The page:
Pakistan Arrests Key Suspect in Bombing of Anti-India Militant Hafiz Saeed’s Home
Hafiz Muhammad Saeed (center), head of the banned Pakistani charity organisation, Jamaat-ud-Dawa (JuD) attends a protest to mark Kashmir Solidarity day in Lahore on February 5, 2015. (Arif Ali/AFP via Getty Images)
By BABAR DOGAR and ASIM TANVEER/Associated Press
LAHORE — Pakistani security forces June 24 arrested one of the alleged perpetrators of a car bombing the day before that killed three people and wounded 25 near the residence of a convicted militant leader linked to the Mumbai terrorist attacks, officials said.
The man behind the June 23 attack in the eastern city of Lahore was arrested at the airport as he was trying to leave the country, said Suhail Ahmad, a security official familiar with the investigation. He identified the man as Pakistani national David Peter.
Ahmad refused to share further details, saying the government would issue a statement about a breakthrough in the case achieved by the Punjab Counter-Terrorism Department with the help of the country’s intelligence agencies.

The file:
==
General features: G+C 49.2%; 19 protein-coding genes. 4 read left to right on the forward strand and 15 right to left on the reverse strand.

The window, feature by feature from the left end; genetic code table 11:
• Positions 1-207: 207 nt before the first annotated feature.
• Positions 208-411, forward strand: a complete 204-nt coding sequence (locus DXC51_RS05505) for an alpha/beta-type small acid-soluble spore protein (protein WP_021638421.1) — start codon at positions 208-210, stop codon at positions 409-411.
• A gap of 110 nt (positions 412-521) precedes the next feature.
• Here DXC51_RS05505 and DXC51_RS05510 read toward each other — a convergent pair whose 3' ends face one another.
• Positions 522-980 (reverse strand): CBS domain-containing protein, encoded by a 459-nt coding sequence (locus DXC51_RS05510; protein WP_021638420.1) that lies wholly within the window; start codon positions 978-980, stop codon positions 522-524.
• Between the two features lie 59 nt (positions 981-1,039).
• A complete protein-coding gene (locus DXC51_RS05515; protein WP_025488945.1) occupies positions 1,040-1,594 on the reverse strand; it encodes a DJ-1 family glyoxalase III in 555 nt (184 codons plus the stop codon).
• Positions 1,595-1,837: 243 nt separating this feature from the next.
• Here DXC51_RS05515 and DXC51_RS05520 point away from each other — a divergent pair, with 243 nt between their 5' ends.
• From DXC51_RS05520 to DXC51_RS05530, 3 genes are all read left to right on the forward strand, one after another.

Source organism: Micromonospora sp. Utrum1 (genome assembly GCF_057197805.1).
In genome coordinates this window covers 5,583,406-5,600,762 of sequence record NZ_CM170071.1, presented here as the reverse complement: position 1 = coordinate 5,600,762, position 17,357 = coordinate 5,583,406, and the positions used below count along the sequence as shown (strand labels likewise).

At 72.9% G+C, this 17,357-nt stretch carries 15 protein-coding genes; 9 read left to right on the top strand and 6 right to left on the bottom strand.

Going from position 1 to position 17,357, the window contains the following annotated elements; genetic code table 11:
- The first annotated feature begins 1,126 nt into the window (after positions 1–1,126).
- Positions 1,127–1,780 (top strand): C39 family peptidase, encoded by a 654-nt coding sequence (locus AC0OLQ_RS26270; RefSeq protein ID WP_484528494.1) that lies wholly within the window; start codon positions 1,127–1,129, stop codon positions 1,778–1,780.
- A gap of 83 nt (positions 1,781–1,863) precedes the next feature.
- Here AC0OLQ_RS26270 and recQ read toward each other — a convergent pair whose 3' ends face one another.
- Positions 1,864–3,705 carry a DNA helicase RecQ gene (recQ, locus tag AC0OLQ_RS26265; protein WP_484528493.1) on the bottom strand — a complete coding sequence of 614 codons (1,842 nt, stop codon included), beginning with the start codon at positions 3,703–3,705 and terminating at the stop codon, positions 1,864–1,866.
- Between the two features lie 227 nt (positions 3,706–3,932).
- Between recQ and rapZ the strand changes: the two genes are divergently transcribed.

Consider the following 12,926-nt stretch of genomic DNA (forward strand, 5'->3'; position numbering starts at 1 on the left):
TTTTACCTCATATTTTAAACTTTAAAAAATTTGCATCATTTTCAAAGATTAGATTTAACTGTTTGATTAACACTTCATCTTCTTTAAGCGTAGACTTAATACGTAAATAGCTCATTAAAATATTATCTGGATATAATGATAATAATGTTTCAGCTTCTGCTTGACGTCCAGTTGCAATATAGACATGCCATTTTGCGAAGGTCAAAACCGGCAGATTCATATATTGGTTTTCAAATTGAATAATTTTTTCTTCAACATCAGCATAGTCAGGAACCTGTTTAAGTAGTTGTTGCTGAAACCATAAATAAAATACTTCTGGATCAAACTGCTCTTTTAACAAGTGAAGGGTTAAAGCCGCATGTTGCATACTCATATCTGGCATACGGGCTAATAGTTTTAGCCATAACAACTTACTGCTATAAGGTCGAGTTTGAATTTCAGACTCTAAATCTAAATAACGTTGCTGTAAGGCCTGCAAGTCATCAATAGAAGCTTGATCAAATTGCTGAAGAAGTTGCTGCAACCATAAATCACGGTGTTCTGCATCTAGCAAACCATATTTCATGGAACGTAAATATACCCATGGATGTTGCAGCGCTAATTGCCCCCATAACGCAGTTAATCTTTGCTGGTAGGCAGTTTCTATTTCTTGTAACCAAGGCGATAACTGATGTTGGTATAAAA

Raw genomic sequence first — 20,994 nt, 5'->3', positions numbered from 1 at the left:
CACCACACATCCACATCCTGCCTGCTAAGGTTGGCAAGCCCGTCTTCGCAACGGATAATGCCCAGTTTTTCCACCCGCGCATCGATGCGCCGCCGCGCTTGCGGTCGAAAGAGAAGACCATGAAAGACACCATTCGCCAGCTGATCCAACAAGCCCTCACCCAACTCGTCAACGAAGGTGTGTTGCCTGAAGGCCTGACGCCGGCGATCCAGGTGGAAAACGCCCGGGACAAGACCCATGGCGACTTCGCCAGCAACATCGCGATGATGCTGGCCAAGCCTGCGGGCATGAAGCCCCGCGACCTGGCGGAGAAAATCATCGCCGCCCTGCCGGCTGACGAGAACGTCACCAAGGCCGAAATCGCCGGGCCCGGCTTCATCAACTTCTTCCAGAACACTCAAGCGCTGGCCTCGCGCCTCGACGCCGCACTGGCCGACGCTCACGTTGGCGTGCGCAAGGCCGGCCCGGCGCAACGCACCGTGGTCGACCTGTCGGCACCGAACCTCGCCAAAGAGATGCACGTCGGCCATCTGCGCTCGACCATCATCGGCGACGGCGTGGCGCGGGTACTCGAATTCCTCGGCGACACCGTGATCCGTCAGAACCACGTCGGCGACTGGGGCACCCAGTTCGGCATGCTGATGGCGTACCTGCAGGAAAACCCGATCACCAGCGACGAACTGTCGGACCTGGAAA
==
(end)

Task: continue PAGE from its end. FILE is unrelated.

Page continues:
Hours earlier, Pakistan’s Interior Minister Sheikh Rashid Ahmed said in a video message on Twitter that the Punjab police were close to arresting those responsible for the Lahore car bombing.
The powerful explosion in the Johar Town neighborhood was near the residence of anti-India militant leader Hafiz Saeed, designated a terrorist by the U.S. Justice Department and has a $10 million bounty on his head.
Saeed is the founder of the outlawed Lashkar-e-Taiba group, which was blamed for the 2008 Mumbai attacks that killed 166 people. He was unharmed in Wednesday’s bombing but the windows of his home were shattered.
Last year, Pakistan sentenced Saeed to 15 years in prison in a terror-financing case, but he was never charged in connection with the Mumbai attacks. He has been serving his term at home under a government order.
Saeed’s Lashkar-e-Taiba was active for years mainly in Kashmir, which is split between Pakistan and India but claimed by both in its entirety. In the Indian-controlled sector of Kashmir, rebels have been fighting against Indian rule since 1989.